Originally written for Haywire Magazine.
Taylor Hidalgo will pick building blocks over outdated magazines any day.
The more complex games become, the more nuance and variance that seems to take the forefront of games culture and criticism. Field of view sliders, real time physics models and other graphical detailing tend to take the lion’s share of the discussion, without saying much about the game itself. There are a lot of elements that interact with the player on a direct scale that have very little to do with the mechanics on which the game is built.
That isn’t to say these elements aren’t important, just that they often take a backseat to the mountains of information and setting that seem to settle somewhere between the player and the game itself. Behind the curtain of game engines, system requirements and graphical novelties is the game itself.
There is a bit of hidden magic in the most basic structures and mechanics of a game. Distilled down to their most basic, primal forms of play, something that is increasingly more foreign as games continue along the line to being more and more complex. It should not be forgotten, in all the other bits, how pleasurable it is to have games that are just mechanic. They’re simple pleasures, and in that way, they’re often simply pleasurable.
Noir Syndrome is a procedurally-generated murder mystery game that puts the player, a grizzled detective, on the fringe of a murder-filled, mob-packed, cop-saturated town. The atmosphere and setting are largely window dressing, everything about the game boils down to the mechanics. Names, affiliations, clues are all rather rote, simply existing to give the player enough context to hazard a guess at the identity of the perpetrator.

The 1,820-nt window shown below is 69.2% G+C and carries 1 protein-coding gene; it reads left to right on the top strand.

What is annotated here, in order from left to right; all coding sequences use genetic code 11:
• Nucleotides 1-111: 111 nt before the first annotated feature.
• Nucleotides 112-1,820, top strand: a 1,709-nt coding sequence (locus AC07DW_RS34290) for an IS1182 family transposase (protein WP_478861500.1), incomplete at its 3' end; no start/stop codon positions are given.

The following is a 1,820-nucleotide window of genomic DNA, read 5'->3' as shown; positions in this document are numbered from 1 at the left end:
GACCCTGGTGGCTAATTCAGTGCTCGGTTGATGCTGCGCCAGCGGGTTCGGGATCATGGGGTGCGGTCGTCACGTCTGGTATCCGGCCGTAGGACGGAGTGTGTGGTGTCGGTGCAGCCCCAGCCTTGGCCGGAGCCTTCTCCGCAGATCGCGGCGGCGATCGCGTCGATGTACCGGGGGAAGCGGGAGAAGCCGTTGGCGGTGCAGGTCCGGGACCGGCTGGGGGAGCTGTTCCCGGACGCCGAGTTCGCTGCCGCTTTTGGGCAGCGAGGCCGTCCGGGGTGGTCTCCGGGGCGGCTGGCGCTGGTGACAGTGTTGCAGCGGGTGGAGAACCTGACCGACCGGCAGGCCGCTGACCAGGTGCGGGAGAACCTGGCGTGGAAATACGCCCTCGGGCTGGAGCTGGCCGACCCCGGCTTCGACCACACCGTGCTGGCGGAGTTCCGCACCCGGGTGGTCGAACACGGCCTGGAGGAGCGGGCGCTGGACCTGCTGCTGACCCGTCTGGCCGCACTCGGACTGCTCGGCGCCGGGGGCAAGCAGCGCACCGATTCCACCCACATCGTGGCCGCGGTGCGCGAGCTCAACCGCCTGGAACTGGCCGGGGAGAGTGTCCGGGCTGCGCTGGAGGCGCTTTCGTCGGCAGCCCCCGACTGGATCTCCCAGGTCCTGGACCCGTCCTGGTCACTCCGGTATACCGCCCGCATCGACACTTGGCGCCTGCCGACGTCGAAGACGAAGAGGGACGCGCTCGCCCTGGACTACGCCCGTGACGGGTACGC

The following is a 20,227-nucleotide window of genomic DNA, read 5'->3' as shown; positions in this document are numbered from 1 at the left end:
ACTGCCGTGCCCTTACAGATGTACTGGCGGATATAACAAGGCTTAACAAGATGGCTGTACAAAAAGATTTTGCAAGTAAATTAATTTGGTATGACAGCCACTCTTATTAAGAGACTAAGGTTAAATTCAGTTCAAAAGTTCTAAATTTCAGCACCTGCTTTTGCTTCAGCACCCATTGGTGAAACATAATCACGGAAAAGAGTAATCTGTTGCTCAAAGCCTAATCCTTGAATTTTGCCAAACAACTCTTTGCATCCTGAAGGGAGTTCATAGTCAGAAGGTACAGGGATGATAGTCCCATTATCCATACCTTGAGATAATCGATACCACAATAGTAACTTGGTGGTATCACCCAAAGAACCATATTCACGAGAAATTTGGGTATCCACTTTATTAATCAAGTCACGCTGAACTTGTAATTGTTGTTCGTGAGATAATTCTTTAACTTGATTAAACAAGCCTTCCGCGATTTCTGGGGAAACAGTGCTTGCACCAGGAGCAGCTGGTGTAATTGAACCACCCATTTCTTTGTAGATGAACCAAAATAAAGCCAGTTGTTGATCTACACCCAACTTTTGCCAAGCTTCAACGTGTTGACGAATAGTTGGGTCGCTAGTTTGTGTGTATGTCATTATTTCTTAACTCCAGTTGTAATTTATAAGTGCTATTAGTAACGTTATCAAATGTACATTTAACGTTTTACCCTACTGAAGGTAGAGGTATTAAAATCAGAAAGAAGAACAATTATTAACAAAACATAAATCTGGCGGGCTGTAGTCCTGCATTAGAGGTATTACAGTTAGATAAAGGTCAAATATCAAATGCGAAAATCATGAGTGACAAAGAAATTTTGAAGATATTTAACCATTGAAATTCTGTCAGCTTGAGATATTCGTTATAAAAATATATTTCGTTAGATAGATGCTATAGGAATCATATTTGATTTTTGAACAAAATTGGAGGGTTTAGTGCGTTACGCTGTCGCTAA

Simple, evocative music follows the detective as he rummages through warehouses, bars, police stations, ratty apartments and marketplaces looking for hidden clues. These clues are recorded in the player’s notebook, the one-stop reference guide for everything needed to suss out the identity of the murderer before it’s too late.
It’s hard not to draw parallels between Noir Syndrome and a board game. The assets are all fairly straightforward, male and female sprites with coat colors displaying their affiliation as civilian, cop or crook. Clues and items seem somewhat randomly generated, as though they could be tied to dice rolls without too much loss overall. In fact, everything about the game appears easy enough to transfer to cardboard and tokens. It wouldn’t be too difficult to imagine this game exclusively as a game played around a table with friends, drinks and a fair amount of laughter.
Which belies a certain success. There are several games whose best features are in the background elements. Good art, music and graphics are certainly something to be celebrated, but games which can have all those things stripped away and still be that good are something of a rare find.
Further, game mechanics have the wonderful ability to put together beautiful moments, arrange amazing coincidences and power amazing stories. The events that transpire naturally and result without developer or writer intervention are the backbone of the playful aspects of games. It is in that play that games really made their start, and the result is part of the magic that makes games what they are.
Noir Syndrome has no trouble with this. A player can run the game as intended, slipping from scene to scene, pocketing clues and taking notes, walking and guessing and assembling and arranging until everything lines up, and someone is put in cuffs. Even if it’s completely straightforward, there’s still joy to thinking and pondering and working within the framework. Alternatively, the player could amass money and wander around town, guns blazing, shooting down people indiscriminately, becoming a murderer themselves. Or they can decide to be a bank robber, fleeing the cops and bribing the mob with money to buy their way to the information they need. However scripted the NPC reactions might be to these options, they’re all options. The framework is just the setting, everything else emerges through play.
Finding that playfulness is always a breath of fresh air in a market where gaming discourse ranges from artistic merit to graphical demand. To simply engage in a game at the most simple level is something that speaks to a baser enjoyment, but is no less amazing for its result. Some games are, in that way, very simple pleasures.
Noir Syndrome, in that way, is simply pleasant.